I grew up in an old farmhouse in Michigan’s Upper Peninsula on the north end of the Keweenaw Peninsula, which is known as Copper Island, but I spent many hours visiting Anne of Green Gables on Prince Edward Island and the Babysitter’s Club in Stoneybrook, Connecticut. I had numerous adventures with the Boxcar Children. Ramona Quimby and Henry Huggins were my good friends.
In fourth grade, I entered more fully into a fictional world when I wrote my own Nancy Drew mystery, The Ringmaster’s Lost Voice. I thought it was great, but my teacher didn’t think it was original.
I began journaling when I was in junior high and journaled my way through high school romances and adventures in Chicago, where I attended college and developed a love for the city and a passion for urban youth ministry. After graduating from college, I worked as an urban youth worker at the Milwaukee Rescue Mission where I taught Bible lessons, coordinated a tutoring program, and mentored at-risk youth.
After I got married and became a stay-at-home mom, I turned to creative writing as a way to keep my mind active. A few years later, my husband was diagnosed with ALS, and my journals began to take the form of blog posts, keeping friends and family up to date with Todd’s health and sharing my emotional struggles associated with his progressive disability. Many of those blog posts eventually found their way onto the pages of Heavy, a memoir about the first year after a terminal diagnosis, published in 2014.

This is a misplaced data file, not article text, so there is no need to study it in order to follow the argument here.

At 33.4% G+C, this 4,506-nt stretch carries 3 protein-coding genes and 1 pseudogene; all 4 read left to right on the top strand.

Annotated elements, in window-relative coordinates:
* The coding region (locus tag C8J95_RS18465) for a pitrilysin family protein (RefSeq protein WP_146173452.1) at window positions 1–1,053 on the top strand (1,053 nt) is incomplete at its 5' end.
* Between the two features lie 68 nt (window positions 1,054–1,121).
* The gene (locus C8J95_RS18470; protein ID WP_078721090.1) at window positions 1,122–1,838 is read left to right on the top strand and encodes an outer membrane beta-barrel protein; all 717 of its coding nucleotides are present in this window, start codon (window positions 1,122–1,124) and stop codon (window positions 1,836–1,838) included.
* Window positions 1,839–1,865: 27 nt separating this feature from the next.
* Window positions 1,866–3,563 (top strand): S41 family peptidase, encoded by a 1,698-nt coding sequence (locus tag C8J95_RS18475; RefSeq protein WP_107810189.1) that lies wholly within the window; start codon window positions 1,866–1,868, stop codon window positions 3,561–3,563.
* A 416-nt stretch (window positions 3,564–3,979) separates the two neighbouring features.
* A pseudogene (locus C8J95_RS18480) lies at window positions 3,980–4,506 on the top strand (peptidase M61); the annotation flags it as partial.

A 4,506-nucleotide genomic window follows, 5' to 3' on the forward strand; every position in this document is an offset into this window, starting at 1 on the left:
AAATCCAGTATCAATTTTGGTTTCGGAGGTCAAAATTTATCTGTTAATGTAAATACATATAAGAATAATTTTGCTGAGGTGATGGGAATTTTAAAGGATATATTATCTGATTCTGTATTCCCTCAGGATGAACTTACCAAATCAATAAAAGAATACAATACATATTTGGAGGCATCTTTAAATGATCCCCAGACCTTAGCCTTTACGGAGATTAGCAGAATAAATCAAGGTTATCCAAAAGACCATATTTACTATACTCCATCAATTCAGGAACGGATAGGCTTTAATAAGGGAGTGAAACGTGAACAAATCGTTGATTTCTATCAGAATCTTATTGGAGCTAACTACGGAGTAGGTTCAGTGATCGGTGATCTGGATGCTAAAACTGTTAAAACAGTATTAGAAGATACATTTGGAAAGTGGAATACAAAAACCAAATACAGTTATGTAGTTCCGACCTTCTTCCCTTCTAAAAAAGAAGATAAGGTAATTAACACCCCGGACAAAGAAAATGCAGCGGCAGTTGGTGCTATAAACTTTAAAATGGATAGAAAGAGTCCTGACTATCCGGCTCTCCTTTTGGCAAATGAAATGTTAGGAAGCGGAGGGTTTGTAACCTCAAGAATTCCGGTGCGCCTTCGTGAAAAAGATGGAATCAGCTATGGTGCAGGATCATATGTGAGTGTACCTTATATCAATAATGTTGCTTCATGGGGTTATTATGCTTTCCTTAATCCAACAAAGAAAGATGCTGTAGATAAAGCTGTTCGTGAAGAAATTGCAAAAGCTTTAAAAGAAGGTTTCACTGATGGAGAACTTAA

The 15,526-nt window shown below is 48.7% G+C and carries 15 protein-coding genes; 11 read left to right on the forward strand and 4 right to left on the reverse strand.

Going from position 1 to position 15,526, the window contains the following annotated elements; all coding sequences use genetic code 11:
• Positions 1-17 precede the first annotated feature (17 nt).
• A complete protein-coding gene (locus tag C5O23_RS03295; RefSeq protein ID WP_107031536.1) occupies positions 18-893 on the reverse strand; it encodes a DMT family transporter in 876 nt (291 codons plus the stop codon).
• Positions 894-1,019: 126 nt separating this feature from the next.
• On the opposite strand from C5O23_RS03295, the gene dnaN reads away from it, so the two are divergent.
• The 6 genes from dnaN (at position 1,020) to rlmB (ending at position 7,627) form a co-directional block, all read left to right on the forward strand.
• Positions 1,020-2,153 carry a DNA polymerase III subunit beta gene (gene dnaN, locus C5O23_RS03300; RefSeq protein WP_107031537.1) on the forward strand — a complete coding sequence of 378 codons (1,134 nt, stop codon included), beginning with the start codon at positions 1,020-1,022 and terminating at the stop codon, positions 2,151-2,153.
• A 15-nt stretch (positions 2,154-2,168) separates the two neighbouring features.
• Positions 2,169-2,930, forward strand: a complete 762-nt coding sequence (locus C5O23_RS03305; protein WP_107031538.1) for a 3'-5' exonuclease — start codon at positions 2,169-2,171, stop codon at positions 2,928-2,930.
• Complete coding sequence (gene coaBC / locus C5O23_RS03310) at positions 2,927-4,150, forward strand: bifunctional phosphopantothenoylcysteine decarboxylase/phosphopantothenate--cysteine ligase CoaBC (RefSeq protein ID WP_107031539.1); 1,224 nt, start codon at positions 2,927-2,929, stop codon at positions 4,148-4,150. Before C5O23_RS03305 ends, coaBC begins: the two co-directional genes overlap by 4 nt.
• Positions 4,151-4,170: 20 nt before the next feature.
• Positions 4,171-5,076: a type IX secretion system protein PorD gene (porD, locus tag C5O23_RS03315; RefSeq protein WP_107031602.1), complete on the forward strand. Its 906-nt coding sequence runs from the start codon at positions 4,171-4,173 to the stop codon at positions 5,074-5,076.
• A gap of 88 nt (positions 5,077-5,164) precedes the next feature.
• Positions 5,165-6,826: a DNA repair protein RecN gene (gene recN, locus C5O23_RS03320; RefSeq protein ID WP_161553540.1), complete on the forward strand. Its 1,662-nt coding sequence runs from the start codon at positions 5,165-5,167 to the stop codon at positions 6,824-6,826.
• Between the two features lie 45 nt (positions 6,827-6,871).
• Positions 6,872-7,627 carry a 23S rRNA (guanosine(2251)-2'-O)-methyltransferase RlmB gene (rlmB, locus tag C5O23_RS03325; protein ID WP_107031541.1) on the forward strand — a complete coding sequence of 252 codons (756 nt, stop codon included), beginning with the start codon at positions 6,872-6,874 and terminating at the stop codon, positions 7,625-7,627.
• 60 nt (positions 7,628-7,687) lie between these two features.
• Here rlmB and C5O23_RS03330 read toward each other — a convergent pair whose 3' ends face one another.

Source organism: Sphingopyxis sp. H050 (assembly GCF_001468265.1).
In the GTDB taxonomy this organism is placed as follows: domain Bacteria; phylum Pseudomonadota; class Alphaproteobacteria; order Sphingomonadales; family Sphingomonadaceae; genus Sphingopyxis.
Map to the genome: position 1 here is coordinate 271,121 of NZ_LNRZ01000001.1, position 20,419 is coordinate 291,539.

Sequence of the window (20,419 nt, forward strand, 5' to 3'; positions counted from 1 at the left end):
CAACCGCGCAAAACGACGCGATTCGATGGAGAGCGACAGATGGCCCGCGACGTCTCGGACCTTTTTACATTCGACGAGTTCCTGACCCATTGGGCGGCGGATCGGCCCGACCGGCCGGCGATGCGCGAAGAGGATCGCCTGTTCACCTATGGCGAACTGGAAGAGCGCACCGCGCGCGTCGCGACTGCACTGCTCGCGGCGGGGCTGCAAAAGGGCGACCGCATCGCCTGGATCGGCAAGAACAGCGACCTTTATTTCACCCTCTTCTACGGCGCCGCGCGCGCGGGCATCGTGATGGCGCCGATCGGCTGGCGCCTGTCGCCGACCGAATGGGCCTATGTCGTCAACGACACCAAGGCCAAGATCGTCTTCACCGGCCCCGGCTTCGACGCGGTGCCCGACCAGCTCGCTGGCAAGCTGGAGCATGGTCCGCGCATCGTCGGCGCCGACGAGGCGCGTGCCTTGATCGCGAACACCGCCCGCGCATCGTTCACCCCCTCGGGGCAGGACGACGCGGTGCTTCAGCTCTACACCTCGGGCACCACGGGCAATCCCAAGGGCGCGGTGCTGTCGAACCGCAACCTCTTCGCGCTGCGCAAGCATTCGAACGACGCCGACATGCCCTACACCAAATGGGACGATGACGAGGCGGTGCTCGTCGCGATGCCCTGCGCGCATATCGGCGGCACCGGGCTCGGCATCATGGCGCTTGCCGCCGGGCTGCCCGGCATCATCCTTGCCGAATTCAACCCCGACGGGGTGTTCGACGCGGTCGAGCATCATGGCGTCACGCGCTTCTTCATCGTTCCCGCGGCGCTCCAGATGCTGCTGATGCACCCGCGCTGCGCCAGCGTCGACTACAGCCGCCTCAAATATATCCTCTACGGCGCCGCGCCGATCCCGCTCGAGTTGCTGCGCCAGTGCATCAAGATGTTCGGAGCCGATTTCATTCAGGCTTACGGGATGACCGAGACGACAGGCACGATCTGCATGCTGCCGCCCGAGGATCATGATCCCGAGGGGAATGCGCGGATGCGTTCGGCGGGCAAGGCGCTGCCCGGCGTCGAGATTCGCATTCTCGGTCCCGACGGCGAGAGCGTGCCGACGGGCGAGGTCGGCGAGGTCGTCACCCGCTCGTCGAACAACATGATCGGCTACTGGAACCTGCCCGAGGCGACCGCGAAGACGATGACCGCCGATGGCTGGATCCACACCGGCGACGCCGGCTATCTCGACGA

Todd is now a quadriplegic, and I’m his full-time caregiver, again living in the Keweenaw. Like the days when I was taking care of my babies, I spend much time at home, and writing has become a lifeline, a way to explore life’s big questions and channel my emotions into the lives of my characters. Thus novels, Snow Country and Copper Country, were born.
I caught the writing bug, and now have for you Across the Bridge, another Copper Island Novel, and Toothella, a children’s book for ages 3+.
The Copper Island Novels are set on Michigan’s Keweenaw Peninsula, which averages over 200 inches of snow annually. My fictional towns of Douglass and Quincy mirror the real towns of Houghton and Hancock, and although the names of businesses and persons are fictional, the history, landmarks, and spirit of the region described in the novel are real. I hope to introduce you to this beautiful setting and its quirky, rugged residents so that no matter where you are, you can visit the UP and become friends with Beth and Danny, Aimee and Russ, Grandma Lou, Mak, and all the others.